Following along with an exercise, I was instructed to make changes to an original piece of code for purposes of optimization. I found an optimization they did not list. Being quite new to programming, I believe I'm much more likely to be at fault than the book. I have provided the detail of the change below. I'm just looking for some confirmation as to whether or not I should be using it. The example in the book shows: Code: i = 2; while (i <= sqrt(static_cast<double>(n))) { if (n % i == 0) { is_prime = false; break; } i++; } The change I made on my own was moving "i++" into the equality/divisibilty test in line 3. Code: if (n % i++ == 0) { After testing the program, it works just fine. Is this a silly, insignificant change that doesn't matter for optimization? Is this a bad habit to get into for reasons unknown to my inexperience? Is it only chance that doing such a thing works here but will not work in similar cases?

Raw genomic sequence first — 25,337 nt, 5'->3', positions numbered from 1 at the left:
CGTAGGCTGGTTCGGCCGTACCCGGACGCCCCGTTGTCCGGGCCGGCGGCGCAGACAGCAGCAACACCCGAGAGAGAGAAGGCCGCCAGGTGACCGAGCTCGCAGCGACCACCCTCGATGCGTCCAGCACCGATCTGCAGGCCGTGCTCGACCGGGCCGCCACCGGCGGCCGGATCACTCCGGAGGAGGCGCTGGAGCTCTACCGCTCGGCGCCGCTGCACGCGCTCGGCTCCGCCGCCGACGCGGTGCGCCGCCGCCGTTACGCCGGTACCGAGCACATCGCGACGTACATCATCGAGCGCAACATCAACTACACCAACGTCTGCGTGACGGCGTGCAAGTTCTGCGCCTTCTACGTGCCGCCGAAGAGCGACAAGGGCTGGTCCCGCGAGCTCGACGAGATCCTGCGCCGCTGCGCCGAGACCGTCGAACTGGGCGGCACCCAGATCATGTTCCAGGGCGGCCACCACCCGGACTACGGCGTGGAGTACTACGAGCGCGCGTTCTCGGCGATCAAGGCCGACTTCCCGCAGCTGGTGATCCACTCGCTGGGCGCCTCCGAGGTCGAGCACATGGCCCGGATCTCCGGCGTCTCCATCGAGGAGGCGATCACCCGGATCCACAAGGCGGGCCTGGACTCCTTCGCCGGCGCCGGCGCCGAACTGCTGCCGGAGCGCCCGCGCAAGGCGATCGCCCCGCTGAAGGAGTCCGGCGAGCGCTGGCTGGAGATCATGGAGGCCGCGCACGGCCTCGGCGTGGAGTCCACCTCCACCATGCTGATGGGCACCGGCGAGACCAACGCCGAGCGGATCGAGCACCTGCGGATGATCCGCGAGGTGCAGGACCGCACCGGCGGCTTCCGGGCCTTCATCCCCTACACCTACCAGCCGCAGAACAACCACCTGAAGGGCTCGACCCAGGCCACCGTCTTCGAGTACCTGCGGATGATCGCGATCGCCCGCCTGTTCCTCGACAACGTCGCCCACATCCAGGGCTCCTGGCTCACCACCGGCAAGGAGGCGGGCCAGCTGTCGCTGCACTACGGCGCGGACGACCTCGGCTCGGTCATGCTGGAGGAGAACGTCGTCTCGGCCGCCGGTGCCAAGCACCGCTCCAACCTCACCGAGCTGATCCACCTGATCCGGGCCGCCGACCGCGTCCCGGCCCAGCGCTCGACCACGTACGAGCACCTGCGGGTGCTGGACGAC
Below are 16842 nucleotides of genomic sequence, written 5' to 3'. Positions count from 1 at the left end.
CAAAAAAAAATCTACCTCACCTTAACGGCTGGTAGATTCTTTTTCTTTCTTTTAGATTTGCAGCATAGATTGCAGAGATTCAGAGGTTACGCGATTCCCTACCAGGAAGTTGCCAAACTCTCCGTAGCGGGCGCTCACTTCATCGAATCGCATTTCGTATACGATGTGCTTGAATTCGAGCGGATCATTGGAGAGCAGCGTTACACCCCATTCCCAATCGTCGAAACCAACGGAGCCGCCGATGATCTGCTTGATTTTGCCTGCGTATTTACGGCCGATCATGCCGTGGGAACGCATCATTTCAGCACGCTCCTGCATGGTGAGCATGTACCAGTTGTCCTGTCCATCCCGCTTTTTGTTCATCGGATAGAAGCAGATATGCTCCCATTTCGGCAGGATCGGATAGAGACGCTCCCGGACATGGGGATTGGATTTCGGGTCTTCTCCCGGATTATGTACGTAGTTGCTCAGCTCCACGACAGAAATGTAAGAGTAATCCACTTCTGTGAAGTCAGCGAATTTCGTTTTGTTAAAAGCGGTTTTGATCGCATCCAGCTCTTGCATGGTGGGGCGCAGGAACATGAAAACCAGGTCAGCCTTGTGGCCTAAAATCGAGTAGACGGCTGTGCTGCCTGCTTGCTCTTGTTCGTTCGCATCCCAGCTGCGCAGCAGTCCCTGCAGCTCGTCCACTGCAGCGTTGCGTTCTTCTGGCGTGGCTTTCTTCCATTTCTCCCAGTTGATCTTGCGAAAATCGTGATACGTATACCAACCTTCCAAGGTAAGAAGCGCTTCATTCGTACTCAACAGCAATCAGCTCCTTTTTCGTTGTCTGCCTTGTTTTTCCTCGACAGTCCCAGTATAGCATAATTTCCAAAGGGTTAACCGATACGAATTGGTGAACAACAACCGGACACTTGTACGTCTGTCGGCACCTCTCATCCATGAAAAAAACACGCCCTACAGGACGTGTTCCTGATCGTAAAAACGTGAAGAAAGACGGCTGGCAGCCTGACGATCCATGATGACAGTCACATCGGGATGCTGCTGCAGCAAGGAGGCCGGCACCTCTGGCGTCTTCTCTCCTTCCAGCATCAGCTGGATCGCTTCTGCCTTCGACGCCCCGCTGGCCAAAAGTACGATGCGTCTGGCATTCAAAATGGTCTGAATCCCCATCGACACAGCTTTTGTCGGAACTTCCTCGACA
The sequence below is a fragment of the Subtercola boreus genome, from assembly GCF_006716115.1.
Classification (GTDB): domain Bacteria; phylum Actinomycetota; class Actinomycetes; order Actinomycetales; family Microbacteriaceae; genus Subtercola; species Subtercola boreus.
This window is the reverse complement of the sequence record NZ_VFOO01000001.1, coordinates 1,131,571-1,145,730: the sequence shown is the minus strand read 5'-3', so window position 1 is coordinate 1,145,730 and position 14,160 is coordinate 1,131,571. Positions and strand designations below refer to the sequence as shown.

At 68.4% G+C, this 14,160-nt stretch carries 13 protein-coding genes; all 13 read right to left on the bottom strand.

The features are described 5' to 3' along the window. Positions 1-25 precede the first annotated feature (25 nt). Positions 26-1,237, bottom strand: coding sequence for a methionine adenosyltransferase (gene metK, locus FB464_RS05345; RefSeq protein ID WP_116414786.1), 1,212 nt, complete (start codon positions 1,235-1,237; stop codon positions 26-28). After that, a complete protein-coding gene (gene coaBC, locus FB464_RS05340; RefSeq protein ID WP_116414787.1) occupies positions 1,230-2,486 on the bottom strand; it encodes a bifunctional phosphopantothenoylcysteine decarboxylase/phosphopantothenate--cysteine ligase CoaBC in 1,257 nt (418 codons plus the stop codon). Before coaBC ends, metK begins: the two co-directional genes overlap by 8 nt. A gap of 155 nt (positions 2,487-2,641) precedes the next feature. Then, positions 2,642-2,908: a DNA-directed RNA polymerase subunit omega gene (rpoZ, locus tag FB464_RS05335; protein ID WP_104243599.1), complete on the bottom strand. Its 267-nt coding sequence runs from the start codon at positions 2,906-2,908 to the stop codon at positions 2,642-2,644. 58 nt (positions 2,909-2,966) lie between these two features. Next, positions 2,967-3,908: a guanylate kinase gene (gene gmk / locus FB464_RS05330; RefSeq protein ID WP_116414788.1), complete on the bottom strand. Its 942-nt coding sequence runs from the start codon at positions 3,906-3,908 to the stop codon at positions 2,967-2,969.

Simply moving i++ from one place to another isn't likely to make any difference; you'd need to run it in a profiler to determine (a) if the i++ is a problem in the first place and (b) if it actually made any positive difference that would at least make up for the now less readable code. Optimisation's an odd task to give to a beginner. It needs doing properly, using a code profiler to determine the true bottlenecks. Presenting it as an exercise in a beginner's book gives the impression that you can optimise code just by looking at it and shifting it around, which isn't the case. Assuming the compiler doesn't do it for you (some will, hence the need for profiling. The Visual Studio optimiser for example looks for constant expressions within loops and replaces them with constant values), the main optimisation in that loop is going to be not recalculating sqrt() every time round the loop, i.e. i=2; max=sqrt(...n); while (i<=max)... Depending on the profiling results before and after that change, another optimisation could be to remove sqrt() and use i=2; while (i*i<n)... instead. This calculates the square of i each time round the loop and only profiling will show whether this is faster or slower than using sqrt() before; it depends on the speed of sqrt() and the average value of i. Intuition may suggest that calculating sqrt once before the loop would be better, but if sqrt takes as long as calculating, say, 10 integer squares, then using i*i will be faster if the average number of times this is calculated within a particular scenario is less than 10. Another optimisation is to throw out almost half the possible values of i by performing a one-off test for i=2 before the main loop, then set i=3 for the loop and increment it by two each time round. The penultimate optimisation in terms of speed, but there's a memory tradeoff, is to use a prime number lookup table. A binary search into that table will find out whether n is prime very quickly - 4 lookups if the table is 16 long, for instance. 2,3,5,7, 11,13,17,19, 23,29,31,37, 41,43,47,51 let's say we're looking for 35. Midpoint is 23 so it's the second half. Midpoint of 29,31,37, 41,43,47,51 is 41 so it's the first half of that. Midpoint of 29,31,37 is 31 so it's the second half There's only one item left (37) and it's not 35 so 35 isn't prime. The ULTIMATE optimisation will simply be to use a yes/no lookup table for each possible value of n. Very wasteful in terms of memory, but if you've got oodles of memory and need the calculation done in next to no time this will do the trick. int lookup_table[]={0,1,1,1, 0,1,0,1, 0,0,0,1, 0,1,0,0, ...}; is_prime = lookup_table[n]; and a slight slowdown for a 32x improvement in memory is to use bits: unsigned char lookup_table={0xae, 0x28, ...}; unsigned char bitmasks={0x01,0x02,0x04,0x08,0x10,0x20,0x40,0x80}; is_prime=lookup_table[n>>3] & bitmasks[n&3]; noting that is_prime could be zero or any value in bitmasks so subsequent tests should only consider it as zero/non-zero.